Being a CIO Today Requires More Than a Service Broker Orientation
In my discussions with CIOs, their opinions differ widely about the go forward nature of the CIO role. While most feel the CIO role will remain an important function, they also feel a sea state change is in process. According to Tim Crawford, a former CIO and strategic advisor to CIOs, “CIOs are getting out of the data center business”. In my discussions, not all yet see the complete demise for their data centers. However, it is becoming more common for CIOs to see themselves “becoming an orchestrator of business services versus a builder of new operational services”. One CIO put it this way, “the building stuff is now really table stakes. Cloud and loosely oriented partnerships are bringing vendor management to the forefront”.
As more and more of the service portfolio are provided by third parties in either infrastructure as a service (IaaS) or software as a service (SaaS) modes, the CIO needs to take on what will become an increasingly important role –the service broker. An element of the service broker role that will have increasingly importance is the ability to glue together business systems w6hether they are on premise, cloud managed (Iaas), or software as a service (Saas). Regardless of who creates or manages the applications of the enterprise, it is important to remember that integration is to a large degree the nervous system that connects applications into business capabilities. As such, the CIO’s team has a critical and continuing role in managing this linkage. For example, spaghetti code integrations can easily touch 20 or more systems for ERP or expense management systems.
Brokering integration services
As CIOs start to consider the move to cloud, they need to determine how this nervous system is connected, maintained, and improved. In particular, they need to determine maybe for the first time how to integrate their cloud systems to the rest of their enterprise systems. They clearly can continue to do so by building and maintaining hand coding or by using their existing ETL tools. This can work where one takes on an infrastructure as a service model. But it falls apart when looking at the total cost of ownership of managing the change of a SaaS model. This fact begs an interesting question. Shouldn’t the advantages of SaaS occur as well for integration? Shouldn’t there be Cloud Data Management (Integration as a Service)options? The answer is yes. Instead of investing in maintain integrations of SaaS systems which because of agile methodologies can change more frequently than traditional software development, couldn’tsomeone else manage this mess for me.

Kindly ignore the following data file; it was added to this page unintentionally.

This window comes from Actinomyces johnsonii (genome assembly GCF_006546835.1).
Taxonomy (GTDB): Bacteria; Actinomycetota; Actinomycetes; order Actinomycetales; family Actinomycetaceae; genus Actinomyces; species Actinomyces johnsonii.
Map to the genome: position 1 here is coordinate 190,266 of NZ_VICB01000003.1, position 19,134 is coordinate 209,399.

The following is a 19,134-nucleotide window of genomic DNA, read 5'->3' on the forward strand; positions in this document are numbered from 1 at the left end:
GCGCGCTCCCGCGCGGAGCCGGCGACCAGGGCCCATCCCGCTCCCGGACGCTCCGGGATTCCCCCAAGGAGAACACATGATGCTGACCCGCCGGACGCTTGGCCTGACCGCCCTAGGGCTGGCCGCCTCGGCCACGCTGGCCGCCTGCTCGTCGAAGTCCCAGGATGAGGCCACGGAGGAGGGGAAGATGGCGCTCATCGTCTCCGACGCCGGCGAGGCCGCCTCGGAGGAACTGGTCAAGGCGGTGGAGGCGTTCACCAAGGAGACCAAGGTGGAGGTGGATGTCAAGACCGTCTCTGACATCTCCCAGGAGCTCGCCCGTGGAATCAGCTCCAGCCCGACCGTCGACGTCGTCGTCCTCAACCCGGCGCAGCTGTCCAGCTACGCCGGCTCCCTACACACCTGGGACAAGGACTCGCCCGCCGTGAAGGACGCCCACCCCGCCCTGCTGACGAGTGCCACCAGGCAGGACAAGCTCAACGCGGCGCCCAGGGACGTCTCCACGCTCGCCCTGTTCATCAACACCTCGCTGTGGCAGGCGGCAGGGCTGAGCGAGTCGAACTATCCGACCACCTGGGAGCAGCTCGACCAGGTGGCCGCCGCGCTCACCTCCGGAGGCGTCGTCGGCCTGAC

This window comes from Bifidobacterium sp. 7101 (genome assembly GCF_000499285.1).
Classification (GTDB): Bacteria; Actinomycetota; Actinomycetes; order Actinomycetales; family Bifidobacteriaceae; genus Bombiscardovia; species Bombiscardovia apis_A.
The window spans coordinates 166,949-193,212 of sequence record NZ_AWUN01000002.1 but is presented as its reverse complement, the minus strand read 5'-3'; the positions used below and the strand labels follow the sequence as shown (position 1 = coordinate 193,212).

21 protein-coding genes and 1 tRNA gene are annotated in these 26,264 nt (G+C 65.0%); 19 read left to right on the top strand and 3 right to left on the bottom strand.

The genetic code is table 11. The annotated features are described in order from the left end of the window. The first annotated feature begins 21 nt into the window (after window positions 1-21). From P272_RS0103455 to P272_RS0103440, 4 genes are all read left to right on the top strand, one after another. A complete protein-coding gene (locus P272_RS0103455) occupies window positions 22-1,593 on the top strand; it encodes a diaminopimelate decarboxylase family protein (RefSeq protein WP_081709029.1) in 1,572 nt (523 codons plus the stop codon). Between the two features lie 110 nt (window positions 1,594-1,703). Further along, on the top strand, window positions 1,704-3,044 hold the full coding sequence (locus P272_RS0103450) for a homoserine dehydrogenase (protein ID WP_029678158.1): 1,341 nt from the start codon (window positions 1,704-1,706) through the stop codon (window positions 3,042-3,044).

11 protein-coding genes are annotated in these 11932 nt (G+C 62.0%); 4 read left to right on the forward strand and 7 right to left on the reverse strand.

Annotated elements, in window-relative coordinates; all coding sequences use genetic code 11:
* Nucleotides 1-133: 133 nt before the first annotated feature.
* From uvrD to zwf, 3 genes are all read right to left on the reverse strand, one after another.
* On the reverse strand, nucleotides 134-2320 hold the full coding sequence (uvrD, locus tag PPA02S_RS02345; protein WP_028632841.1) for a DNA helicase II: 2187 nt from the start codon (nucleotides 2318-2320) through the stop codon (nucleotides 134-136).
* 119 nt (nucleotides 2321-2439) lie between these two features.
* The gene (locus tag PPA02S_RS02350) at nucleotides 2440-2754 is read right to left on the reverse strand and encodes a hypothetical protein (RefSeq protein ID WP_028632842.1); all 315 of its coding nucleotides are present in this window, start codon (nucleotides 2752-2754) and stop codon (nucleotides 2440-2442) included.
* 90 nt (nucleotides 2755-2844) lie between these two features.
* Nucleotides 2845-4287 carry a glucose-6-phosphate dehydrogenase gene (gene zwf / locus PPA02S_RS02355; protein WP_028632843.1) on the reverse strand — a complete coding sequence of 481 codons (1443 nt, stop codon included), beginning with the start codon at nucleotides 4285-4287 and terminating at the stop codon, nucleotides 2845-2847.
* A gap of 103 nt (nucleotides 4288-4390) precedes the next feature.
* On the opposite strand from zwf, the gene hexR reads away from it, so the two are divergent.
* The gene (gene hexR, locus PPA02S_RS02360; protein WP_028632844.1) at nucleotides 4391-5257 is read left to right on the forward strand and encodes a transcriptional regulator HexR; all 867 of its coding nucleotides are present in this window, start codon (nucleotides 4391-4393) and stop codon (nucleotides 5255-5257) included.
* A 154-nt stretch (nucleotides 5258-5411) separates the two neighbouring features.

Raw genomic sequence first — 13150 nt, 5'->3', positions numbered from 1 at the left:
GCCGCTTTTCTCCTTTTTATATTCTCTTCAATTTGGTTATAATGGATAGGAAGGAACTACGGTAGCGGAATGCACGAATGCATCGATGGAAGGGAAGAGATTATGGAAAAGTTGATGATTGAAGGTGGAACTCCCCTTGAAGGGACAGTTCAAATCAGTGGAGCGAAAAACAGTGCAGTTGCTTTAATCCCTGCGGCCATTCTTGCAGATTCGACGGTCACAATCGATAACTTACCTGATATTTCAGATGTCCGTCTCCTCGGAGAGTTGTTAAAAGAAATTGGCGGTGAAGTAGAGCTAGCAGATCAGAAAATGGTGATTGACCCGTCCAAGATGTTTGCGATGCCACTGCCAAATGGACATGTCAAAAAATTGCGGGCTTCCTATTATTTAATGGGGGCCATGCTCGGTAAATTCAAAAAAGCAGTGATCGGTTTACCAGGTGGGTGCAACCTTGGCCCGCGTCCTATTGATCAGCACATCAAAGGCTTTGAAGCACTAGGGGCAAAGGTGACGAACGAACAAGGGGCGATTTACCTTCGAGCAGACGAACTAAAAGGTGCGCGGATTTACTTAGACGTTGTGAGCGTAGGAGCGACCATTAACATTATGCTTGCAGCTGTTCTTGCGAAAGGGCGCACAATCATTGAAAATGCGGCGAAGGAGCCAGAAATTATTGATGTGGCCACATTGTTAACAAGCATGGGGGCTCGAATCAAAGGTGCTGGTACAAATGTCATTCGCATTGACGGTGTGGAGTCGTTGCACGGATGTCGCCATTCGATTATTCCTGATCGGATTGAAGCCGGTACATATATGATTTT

The advantage of the SaaS model is total cost of ownership and faster time to value. Instead of managing, integration between SaaS and historical environments, the integration between SaaS applications and historical applications can be maintained by the cloud data Management vendor. This would save both cost and time. As well, it would free you to focus your team’s energy upon cleaning up the integrations between historical systems and each other. This is a big advantage for organizations trying to get on the SaaS bandwagon but not incur significantly increased costs as a result.
Infrastructure as a Service (IaaS)—Provides processor, databases, etc. remotely but you control and maintain what goes on them
Software as a Service (Saas)—Provides software applications and underling infrastructure as a Service
Cloud Data Management—Provides Integration of applications in particular SaaS applications as a service
CIOs are embarking upon big changes. Building stuff is becoming less and less relevant. However, even as more and more services are managed remotely (even by other parties), it remains critical that CIOs and their teams manage the glue between applications. With SaaS application in particular, this is where Cloud Data Management can really help you control integrations with less time and cost.
Author Twitter: @MylesSuer